4. Hung Li-wan, The Pingbu Tribe in Central Taiwan: Research on the Papora people and the Anli Society. Taipei: Daw Shiang Publishing, 1997.
    5. Yao Chia-Yin, “Looking at the Religion of the Lahodobool People from the Perspective of History: Focusing on the Christian Conversations in the Puli Ai-Lan Area.” MA Thesis, National Chengchi University, 2008.
    6. Ka Chih-Ming, Cultivated Aborigines and the Unruled Hans: Governance Deployment and Contentious Politics in Qing Taiwan. Taipei: National Taiwan University Press, 2021.


The National Taiwan Museum (NTM) is the oldest museum in Taiwan, it was formerly known as the Taiwan Governor Museum, which was established in 1908. The artefacts on display were broadly divided into history, anthropology, “south China and south seas policy,” flora and fauna, and mineralogy. Before WWII, there were nearly 10,000 pieces in the museum’s collection; after Japan was defeated in WWII, the administration of the museum was transferred to the Republic of China, and was later renamed Taiwan Provincial Museum. In 1999, due to the Taiwan Provincial Government Restructuring, the management of the museum was transferred to the Ministry of Culture, and renamed NTM.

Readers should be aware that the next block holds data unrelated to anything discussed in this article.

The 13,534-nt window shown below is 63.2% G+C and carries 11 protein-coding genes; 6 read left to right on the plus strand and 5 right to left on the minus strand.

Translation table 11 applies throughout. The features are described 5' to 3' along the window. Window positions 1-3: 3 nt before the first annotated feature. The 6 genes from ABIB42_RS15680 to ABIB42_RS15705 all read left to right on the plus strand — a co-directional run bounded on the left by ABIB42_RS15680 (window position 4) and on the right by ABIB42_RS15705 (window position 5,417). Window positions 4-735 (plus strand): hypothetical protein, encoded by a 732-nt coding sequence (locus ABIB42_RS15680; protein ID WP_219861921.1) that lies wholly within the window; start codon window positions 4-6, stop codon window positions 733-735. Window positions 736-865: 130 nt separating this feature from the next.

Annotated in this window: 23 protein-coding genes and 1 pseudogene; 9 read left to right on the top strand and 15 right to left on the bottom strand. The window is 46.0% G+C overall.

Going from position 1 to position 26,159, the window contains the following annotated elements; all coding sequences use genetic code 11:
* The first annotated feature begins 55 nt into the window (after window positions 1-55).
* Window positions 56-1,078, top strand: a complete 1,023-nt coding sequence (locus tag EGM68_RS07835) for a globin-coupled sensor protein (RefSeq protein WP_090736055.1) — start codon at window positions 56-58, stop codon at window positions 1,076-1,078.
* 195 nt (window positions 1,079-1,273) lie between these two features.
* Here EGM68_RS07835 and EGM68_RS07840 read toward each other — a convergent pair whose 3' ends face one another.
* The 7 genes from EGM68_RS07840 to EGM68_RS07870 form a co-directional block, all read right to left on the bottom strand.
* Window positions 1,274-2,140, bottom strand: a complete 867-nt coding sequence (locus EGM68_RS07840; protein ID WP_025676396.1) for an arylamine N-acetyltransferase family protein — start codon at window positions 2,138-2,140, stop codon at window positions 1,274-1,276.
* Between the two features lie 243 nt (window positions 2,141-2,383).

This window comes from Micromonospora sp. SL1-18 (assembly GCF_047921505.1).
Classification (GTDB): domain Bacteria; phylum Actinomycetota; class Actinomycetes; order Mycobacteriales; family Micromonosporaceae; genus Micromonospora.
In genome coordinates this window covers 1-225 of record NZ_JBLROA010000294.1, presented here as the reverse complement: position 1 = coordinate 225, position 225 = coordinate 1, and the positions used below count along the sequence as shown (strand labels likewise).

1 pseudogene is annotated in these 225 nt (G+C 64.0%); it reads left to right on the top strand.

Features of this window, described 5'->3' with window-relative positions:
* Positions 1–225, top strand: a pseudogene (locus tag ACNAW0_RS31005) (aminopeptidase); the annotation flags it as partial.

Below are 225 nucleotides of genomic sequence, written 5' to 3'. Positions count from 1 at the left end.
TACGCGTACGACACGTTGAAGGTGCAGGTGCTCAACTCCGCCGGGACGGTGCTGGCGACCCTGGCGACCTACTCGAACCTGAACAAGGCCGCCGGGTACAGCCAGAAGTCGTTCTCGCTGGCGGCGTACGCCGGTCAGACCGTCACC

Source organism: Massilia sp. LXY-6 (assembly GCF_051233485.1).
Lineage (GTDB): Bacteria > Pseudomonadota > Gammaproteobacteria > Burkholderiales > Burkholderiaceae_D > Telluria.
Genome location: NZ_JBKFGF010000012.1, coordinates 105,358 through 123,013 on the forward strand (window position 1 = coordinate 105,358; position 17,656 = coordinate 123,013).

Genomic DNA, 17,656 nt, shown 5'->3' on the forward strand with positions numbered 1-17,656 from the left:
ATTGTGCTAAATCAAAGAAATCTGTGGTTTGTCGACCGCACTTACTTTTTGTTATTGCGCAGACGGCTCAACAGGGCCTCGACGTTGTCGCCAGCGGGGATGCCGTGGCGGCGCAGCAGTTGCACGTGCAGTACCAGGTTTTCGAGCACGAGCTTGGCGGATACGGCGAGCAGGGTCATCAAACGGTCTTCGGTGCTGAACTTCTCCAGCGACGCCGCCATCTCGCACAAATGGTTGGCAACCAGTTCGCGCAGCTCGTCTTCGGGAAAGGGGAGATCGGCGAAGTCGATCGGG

The NTM inherits the collection of the Taiwan Governor Museum during the Japanese rule, and has accumulated over 120,000 items, including historical materials, indigenous artefacts, flora and fauna, and geological specimens of Taiwan. These items provide a window for the public to learn more about the history of Taiwan. These items have also been digitized and can be seen at “National Taiwan Museum Digital Archive Information System.”

In addition to the rich collection of artefacts related to history, culture, flora and fauna located at the main site of the NTM, the Land Bank Exhibition Hall of the NTM(Natural History Branch) also has a paleontological exhibition, the Nanmen branch of NTM presents the glory days of Taiwan’s camphor industry, and the Railway Department Park at NTM presents the history of Taiwan’s railways and the trajectory of Taiwan’s modern development.